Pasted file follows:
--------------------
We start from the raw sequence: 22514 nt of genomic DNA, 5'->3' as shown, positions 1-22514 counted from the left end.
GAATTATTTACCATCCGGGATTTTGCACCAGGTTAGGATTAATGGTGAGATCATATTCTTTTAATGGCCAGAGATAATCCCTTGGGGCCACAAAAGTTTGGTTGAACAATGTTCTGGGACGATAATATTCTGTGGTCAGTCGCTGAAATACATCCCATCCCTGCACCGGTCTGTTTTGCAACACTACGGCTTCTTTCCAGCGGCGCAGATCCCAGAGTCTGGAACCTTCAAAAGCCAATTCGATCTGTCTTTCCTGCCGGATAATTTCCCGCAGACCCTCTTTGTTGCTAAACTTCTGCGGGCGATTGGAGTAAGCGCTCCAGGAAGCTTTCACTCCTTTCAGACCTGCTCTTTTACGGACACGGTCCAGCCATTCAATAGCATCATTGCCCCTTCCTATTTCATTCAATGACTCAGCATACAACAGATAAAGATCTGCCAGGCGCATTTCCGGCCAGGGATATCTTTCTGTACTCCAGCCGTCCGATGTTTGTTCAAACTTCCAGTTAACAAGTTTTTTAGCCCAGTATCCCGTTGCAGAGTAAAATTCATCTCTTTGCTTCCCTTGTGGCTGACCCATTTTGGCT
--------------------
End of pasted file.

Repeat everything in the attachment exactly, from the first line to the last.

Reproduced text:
We start from the raw sequence: 22514 nt of genomic DNA, 5'->3' as shown, positions 1-22514 counted from the left end.
GAATTATTTACCATCCGGGATTTTGCACCAGGTTAGGATTAATGGTGAGATCATATTCTTTTAATGGCCAGAGATAATCCCTTGGGGCCACAAAAGTTTGGTTGAACAATGTTCTGGGACGATAATATTCTGTGGTCAGTCGCTGAAATACATCCCATCCCTGCACCGGTCTGTTTTGCAACACTACGGCTTCTTTCCAGCGGCGCAGATCCCAGAGTCTGGAACCTTCAAAAGCCAATTCGATCTGTCTTTCCTGCCGGATAATTTCCCGCAGACCCTCTTTGTTGCTAAACTTCTGCGGGCGATTGGAGTAAGCGCTCCAGGAAGCTTTCACTCCTTTCAGACCTGCTCTTTTACGGACACGGTCCAGCCATTCAATAGCATCATTGCCCCTTCCTATTTCATTCAATGACTCAGCATACAACAGATAAAGATCTGCCAGGCGCATTTCCGGCCAGGGATATCTTTCTGTACTCCAGCCGTCCGATGTTTGTTCAAACTTCCAGTTAACAAGTTTTTTAGCCCAGTATCCCGTTGCAGAGTAAAATTCATCTCTTTGCTTCCCTTGTGGCTGACCCATTTTGGCT